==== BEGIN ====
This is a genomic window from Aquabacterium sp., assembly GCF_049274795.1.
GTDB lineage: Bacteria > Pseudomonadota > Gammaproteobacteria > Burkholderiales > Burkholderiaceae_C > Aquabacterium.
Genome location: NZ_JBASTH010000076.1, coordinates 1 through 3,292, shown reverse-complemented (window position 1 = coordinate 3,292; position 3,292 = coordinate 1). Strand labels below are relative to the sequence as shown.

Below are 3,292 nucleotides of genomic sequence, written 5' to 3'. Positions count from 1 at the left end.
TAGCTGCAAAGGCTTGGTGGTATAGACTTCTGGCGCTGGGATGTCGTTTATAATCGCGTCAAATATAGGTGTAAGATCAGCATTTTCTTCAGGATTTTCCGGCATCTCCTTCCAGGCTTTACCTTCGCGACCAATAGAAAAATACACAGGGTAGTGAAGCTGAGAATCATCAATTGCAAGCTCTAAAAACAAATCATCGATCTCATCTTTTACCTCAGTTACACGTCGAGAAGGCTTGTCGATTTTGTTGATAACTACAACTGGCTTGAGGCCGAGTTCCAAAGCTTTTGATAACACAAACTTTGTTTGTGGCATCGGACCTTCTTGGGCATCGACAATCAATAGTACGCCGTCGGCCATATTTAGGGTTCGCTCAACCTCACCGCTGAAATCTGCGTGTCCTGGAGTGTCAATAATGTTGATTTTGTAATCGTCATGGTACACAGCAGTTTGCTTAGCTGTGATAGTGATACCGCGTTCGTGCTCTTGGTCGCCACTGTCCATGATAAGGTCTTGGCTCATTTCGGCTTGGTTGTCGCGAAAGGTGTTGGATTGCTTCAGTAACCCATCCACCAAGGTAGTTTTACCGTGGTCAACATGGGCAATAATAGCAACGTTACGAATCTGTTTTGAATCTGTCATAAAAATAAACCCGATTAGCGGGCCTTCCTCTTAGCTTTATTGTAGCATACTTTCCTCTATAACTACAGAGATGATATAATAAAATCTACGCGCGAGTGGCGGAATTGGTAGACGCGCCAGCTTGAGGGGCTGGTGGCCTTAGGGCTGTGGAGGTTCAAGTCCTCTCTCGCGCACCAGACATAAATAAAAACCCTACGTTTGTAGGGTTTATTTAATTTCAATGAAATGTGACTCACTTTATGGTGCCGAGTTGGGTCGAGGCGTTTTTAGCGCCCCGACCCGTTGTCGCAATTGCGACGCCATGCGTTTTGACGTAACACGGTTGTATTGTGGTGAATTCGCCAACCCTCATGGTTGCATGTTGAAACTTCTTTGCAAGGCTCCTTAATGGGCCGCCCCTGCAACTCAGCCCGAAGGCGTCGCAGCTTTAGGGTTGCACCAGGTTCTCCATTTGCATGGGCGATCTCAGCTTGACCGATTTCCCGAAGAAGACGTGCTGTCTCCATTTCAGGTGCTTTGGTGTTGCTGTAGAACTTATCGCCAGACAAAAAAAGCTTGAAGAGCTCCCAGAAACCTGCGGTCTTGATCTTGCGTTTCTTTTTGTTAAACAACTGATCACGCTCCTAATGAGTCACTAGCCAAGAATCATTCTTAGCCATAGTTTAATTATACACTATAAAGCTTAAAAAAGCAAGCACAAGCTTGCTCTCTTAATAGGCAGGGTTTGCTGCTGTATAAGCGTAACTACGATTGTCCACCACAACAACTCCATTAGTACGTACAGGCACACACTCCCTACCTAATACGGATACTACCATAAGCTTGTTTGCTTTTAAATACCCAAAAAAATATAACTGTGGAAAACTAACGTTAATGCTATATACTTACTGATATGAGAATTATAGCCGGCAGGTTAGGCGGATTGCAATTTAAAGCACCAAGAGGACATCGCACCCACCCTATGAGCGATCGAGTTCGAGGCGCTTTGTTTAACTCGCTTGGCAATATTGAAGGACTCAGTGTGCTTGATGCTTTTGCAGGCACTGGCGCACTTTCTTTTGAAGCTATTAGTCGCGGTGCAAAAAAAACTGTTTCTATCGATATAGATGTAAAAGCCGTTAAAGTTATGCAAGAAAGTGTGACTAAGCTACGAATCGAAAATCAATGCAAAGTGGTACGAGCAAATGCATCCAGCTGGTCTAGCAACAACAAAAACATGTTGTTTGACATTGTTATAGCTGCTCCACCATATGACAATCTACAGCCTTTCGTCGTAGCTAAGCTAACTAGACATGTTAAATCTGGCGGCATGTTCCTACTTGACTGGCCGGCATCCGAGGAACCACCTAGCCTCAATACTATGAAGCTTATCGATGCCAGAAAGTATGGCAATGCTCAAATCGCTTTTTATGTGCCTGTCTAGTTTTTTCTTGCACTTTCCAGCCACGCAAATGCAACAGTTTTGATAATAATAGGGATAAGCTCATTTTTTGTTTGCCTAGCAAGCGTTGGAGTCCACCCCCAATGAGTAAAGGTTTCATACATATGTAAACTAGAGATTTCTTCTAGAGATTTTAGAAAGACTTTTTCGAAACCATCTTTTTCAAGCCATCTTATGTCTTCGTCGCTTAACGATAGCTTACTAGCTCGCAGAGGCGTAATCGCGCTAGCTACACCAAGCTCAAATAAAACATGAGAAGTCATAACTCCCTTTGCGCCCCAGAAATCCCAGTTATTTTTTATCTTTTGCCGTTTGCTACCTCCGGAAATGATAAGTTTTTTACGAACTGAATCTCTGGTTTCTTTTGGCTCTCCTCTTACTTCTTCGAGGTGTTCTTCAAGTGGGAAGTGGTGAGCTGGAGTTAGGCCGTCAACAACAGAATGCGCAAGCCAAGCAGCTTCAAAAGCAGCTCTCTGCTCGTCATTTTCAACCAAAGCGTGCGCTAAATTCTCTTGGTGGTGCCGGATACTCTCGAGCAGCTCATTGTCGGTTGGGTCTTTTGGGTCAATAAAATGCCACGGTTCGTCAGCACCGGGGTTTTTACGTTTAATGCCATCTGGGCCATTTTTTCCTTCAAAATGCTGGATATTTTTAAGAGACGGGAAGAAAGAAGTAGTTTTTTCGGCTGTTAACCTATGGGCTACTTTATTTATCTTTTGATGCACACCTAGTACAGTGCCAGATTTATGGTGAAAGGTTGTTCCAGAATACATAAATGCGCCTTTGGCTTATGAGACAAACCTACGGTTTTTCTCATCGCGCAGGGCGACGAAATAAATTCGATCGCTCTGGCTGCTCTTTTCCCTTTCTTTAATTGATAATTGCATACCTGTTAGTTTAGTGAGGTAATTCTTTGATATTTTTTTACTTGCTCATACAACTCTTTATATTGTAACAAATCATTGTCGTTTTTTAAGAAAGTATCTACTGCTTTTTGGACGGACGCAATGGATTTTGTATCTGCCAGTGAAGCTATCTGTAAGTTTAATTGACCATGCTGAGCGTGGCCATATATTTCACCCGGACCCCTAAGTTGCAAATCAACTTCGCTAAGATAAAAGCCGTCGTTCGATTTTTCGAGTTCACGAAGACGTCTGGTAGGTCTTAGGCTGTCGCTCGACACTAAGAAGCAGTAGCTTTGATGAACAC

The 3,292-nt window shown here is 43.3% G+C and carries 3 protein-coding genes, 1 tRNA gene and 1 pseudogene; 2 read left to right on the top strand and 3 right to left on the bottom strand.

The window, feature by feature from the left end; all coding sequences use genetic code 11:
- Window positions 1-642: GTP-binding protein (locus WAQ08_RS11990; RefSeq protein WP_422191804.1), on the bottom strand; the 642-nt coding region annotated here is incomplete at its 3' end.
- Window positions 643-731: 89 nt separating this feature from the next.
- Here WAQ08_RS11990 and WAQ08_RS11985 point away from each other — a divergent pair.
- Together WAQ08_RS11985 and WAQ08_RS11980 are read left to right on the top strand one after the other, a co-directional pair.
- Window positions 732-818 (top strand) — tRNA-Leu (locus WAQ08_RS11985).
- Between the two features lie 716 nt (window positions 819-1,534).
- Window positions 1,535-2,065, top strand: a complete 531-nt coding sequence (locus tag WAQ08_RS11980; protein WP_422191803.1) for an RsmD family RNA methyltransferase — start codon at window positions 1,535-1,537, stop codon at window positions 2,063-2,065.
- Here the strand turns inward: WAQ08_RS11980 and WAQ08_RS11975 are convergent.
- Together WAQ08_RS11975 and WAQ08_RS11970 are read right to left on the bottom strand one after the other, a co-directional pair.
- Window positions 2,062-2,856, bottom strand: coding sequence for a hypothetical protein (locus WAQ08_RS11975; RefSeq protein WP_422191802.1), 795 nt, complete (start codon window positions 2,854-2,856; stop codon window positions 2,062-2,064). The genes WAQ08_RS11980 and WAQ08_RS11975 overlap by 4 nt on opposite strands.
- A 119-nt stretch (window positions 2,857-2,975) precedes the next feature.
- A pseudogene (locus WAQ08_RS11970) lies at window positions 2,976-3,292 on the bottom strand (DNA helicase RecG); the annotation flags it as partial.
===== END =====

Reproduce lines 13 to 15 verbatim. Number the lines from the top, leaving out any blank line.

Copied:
- Between the two features lie 716 nt (window positions 819-1,534).
- Window positions 1,535-2,065, top strand: a complete 531-nt coding sequence (locus tag WAQ08_RS11980; protein WP_422191803.1) for an RsmD family RNA methyltransferase — start codon at window positions 1,535-1,537, stop codon at window positions 2,063-2,065.
- Here the strand turns inward: WAQ08_RS11980 and WAQ08_RS11975 are convergent.